Fletcher from the east

Fletcher from the east. East slopes of the Bodie Hills behind.

Fletcher has never been more than a dot on maps of Mineral County (Nevada), but in the late 1860s, when Aurora was a busy mining camp, this little spring-fed oasis at the northern tip of the Aurora Crater lava field became a welcome rest stop on the rough wagon roads from Hawthorne to the east and Carson City to the north.

Fletcher from the west

Fletcher from the west. Corey Peak in the Wassuk Range in the distance.

A plaque in the shade of a tall willow reads: “FLETCHER: Formerly known as Six Mile Station, this stage stop and way station provided service between some of the smaller mining camps and Aurora and Bodie, CA during the late 1860s. The area became of greater importance with the arrival of the Carson and Colorado Railroad in 1881. With increased passenger and freight traffic between Hawthorne, Aurora, and Bodie and the expanding local population, a post office was established on October 24, 1883 and named for H. D. Fletcher, the first postmaster. The post office was removed on November 10, 1918, when Hawthorne became the mailing address for area patrons.”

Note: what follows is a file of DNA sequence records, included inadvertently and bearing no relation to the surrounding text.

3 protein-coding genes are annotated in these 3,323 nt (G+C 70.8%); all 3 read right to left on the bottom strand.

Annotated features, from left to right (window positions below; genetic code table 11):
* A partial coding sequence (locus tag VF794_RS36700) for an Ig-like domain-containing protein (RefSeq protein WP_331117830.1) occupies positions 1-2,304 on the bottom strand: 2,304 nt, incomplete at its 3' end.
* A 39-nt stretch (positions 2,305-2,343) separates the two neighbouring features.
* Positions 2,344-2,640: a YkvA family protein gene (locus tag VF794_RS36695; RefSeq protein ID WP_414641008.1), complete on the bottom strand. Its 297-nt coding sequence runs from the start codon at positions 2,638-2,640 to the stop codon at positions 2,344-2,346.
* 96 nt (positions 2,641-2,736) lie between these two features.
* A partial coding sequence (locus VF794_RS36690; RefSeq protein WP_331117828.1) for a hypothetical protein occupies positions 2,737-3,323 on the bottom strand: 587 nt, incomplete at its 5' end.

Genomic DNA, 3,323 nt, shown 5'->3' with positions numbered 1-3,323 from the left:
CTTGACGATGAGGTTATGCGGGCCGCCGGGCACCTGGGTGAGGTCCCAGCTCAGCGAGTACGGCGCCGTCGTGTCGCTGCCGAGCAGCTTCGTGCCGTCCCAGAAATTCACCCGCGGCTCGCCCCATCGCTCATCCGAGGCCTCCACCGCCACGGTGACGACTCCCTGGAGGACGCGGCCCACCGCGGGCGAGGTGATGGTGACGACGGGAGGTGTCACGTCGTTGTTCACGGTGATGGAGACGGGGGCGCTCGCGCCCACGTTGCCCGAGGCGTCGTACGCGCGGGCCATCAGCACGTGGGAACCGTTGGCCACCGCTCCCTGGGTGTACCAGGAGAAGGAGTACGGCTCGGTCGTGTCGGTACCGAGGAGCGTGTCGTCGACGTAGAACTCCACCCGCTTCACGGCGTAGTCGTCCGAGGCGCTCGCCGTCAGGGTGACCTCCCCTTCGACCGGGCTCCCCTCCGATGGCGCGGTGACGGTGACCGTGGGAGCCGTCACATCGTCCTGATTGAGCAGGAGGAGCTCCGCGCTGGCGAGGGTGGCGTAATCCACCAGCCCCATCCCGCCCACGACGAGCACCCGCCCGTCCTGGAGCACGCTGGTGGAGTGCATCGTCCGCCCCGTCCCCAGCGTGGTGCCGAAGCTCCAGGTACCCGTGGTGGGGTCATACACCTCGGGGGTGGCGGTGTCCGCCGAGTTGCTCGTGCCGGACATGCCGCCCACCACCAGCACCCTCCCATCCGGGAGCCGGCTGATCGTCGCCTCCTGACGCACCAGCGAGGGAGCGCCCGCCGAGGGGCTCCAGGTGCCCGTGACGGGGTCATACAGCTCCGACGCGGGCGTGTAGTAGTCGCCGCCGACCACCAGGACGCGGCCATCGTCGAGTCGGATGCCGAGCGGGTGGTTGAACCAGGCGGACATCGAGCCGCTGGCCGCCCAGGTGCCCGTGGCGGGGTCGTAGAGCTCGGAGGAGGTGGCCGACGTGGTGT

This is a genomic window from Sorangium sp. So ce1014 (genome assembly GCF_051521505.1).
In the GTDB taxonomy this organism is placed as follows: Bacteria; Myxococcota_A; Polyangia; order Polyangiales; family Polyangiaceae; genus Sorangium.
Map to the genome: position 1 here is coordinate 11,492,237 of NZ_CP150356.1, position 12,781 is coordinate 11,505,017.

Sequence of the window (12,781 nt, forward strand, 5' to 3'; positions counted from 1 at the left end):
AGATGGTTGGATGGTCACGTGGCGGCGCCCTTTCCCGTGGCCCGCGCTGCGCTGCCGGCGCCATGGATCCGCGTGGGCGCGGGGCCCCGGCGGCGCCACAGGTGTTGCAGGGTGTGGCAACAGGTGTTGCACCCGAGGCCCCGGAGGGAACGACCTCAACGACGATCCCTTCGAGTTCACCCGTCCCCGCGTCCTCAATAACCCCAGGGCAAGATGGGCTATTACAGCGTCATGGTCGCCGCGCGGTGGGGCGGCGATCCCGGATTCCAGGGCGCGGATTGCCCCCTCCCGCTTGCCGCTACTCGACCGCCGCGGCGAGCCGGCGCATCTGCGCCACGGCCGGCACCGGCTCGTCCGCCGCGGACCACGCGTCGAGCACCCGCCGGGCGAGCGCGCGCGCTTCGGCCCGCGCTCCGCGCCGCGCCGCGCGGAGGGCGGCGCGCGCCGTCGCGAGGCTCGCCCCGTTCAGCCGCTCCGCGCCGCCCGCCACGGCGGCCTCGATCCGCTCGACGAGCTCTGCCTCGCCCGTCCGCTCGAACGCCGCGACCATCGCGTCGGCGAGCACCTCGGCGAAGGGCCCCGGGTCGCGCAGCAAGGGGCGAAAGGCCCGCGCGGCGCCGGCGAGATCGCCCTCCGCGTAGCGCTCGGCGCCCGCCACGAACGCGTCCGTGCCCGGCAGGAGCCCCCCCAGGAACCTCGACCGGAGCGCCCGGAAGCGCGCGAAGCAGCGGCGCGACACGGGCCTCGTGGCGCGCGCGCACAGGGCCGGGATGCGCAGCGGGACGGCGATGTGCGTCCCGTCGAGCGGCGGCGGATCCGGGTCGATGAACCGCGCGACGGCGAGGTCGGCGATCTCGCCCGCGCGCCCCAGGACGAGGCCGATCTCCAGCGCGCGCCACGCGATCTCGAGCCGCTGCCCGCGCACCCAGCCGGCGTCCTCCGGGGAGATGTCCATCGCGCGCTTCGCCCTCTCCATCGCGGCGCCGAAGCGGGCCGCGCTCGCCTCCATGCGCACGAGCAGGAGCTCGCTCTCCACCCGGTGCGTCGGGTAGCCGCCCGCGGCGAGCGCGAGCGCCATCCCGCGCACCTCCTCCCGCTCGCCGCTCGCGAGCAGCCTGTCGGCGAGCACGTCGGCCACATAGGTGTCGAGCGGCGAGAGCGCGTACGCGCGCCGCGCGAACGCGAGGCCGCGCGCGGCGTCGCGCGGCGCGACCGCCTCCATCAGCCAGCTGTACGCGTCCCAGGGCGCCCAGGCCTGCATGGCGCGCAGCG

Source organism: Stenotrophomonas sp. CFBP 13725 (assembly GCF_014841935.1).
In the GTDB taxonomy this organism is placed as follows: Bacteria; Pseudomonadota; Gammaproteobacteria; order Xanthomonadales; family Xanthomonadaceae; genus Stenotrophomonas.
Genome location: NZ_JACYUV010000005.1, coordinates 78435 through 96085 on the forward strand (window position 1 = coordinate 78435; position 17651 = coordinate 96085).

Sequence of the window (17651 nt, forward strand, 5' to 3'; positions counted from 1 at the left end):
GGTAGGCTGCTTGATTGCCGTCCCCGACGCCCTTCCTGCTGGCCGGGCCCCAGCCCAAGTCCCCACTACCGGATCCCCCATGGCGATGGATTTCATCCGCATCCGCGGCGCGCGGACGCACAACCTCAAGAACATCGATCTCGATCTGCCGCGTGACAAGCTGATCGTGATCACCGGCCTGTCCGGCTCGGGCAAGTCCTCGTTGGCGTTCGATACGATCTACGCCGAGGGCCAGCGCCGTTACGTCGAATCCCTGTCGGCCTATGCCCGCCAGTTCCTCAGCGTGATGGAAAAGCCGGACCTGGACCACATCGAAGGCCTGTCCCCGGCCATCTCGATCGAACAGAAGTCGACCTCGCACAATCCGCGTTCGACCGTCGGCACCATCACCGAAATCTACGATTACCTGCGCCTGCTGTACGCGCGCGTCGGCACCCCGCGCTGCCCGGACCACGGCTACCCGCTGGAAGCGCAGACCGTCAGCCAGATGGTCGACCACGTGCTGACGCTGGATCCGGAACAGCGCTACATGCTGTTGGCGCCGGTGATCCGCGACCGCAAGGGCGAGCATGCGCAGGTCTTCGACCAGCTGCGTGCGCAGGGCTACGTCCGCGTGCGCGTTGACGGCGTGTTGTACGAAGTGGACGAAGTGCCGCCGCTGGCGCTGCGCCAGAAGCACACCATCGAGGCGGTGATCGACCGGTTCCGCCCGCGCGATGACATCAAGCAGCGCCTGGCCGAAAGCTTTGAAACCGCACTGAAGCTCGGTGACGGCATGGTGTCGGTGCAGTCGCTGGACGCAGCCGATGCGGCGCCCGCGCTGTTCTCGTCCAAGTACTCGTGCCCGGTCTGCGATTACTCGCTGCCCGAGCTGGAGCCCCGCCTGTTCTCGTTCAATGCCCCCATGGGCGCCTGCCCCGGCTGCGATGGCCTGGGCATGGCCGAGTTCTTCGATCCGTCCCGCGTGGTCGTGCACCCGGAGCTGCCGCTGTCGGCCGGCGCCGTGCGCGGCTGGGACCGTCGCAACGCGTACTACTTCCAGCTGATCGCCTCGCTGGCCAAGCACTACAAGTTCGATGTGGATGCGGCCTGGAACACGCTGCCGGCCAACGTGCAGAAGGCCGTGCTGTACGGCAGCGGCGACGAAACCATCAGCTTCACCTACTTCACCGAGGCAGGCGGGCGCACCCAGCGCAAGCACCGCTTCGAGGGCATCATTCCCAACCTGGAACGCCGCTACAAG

Plaque at Fletcher

There isn’t much on the internet about the history of Fletcher. You can read a little more here and here.

The spring here is one of the few perennial sources of potable water in the eastern Bodie Hills and in all of Fletcher Valley. It also supports a few acres of wetland and riparian vegetation, so it’s attractive to wildlife. It has probably been attractive to all inhabitants of the region for thousands of years.

The spring at Fletcher.

The spring at Fletcher.


The only remaining structure.

Trees here include four species of Populus: Fremont cottonwood (P. fremontii), black cottonwood (P. trichocarpa), quaking aspen (P. tremuloides), and the non-native Lombardy poplar (P. nigra ‘Italica’). At least two, probably three willows are here, but I need to return for flowering material to key them reliably.


Populus trichocarpa


Populus tremuloides


Meadow and emergent marsh fed by the spring at Fletcher.


Cattails (Typha) at Fletcher.

Fletcher on 1873 Hoffman CalifGeolSurv CentralCA Sheet_II

Fletcher (black dot in yellow circle) on a portion of the 1873 “Topographical Map of Central California Together with a Part of Nevada” [Sheet IV], by Charles F. Hoffman of the California Geological Survey (link to Sheet IV in the David Rumsey Map Collection).

Fletcher on a Nevada DoT highway map

Fletcher (black dot at yellow arrow) on a portion of the 2014 Nevada Department of Transportation “General Highway Map”, Quadrangle 8-10.

Copyright © Tim Messick 2016. All rights reserved.

One response to “Fletcher

  1. Great post. Thank you for the info Tim!

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